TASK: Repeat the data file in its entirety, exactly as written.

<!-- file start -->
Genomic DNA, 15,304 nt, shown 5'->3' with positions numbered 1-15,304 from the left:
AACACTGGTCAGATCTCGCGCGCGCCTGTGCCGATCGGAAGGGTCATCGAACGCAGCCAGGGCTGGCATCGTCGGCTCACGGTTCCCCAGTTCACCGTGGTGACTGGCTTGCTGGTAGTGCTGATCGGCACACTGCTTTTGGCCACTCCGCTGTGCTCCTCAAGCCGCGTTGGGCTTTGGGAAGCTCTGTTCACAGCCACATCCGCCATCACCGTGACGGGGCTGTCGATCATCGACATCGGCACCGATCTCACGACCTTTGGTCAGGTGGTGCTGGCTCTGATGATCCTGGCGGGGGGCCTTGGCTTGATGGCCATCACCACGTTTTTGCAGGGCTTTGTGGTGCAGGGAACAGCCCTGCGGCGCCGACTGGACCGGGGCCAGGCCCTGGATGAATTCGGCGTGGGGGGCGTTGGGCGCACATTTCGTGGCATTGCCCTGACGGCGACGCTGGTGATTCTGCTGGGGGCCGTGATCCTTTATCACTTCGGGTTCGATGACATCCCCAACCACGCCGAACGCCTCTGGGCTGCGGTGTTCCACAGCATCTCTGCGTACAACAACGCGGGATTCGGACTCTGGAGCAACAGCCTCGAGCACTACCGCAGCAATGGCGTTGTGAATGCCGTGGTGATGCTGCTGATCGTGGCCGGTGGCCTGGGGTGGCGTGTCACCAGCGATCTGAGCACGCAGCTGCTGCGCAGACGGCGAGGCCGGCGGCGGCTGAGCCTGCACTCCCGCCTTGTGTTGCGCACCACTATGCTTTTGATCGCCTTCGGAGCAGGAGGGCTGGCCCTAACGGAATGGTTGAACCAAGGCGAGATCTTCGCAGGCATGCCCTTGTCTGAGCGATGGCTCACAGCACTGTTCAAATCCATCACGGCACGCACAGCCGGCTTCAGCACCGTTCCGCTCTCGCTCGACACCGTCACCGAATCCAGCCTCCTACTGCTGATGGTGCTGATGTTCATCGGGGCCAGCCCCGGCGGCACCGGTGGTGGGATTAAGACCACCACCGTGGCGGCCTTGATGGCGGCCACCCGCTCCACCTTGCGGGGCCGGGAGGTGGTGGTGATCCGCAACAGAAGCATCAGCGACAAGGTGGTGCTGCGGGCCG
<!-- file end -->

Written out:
Genomic DNA, 15,304 nt, shown 5'->3' with positions numbered 1-15,304 from the left:
AACACTGGTCAGATCTCGCGCGCGCCTGTGCCGATCGGAAGGGTCATCGAACGCAGCCAGGGCTGGCATCGTCGGCTCACGGTTCCCCAGTTCACCGTGGTGACTGGCTTGCTGGTAGTGCTGATCGGCACACTGCTTTTGGCCACTCCGCTGTGCTCCTCAAGCCGCGTTGGGCTTTGGGAAGCTCTGTTCACAGCCACATCCGCCATCACCGTGACGGGGCTGTCGATCATCGACATCGGCACCGATCTCACGACCTTTGGTCAGGTGGTGCTGGCTCTGATGATCCTGGCGGGGGGCCTTGGCTTGATGGCCATCACCACGTTTTTGCAGGGCTTTGTGGTGCAGGGAACAGCCCTGCGGCGCCGACTGGACCGGGGCCAGGCCCTGGATGAATTCGGCGTGGGGGGCGTTGGGCGCACATTTCGTGGCATTGCCCTGACGGCGACGCTGGTGATTCTGCTGGGGGCCGTGATCCTTTATCACTTCGGGTTCGATGACATCCCCAACCACGCCGAACGCCTCTGGGCTGCGGTGTTCCACAGCATCTCTGCGTACAACAACGCGGGATTCGGACTCTGGAGCAACAGCCTCGAGCACTACCGCAGCAATGGCGTTGTGAATGCCGTGGTGATGCTGCTGATCGTGGCCGGTGGCCTGGGGTGGCGTGTCACCAGCGATCTGAGCACGCAGCTGCTGCGCAGACGGCGAGGCCGGCGGCGGCTGAGCCTGCACTCCCGCCTTGTGTTGCGCACCACTATGCTTTTGATCGCCTTCGGAGCAGGAGGGCTGGCCCTAACGGAATGGTTGAACCAAGGCGAGATCTTCGCAGGCATGCCCTTGTCTGAGCGATGGCTCACAGCACTGTTCAAATCCATCACGGCACGCACAGCCGGCTTCAGCACCGTTCCGCTCTCGCTCGACACCGTCACCGAATCCAGCCTCCTACTGCTGATGGTGCTGATGTTCATCGGGGCCAGCCCCGGCGGCACCGGTGGTGGGATTAAGACCACCACCGTGGCGGCCTTGATGGCGGCCACCCGCTCCACCTTGCGGGGCCGGGAGGTGGTGGTGATCCGCAACAGAAGCATCAGCGACAAGGTGGTGCTGCGGGCCG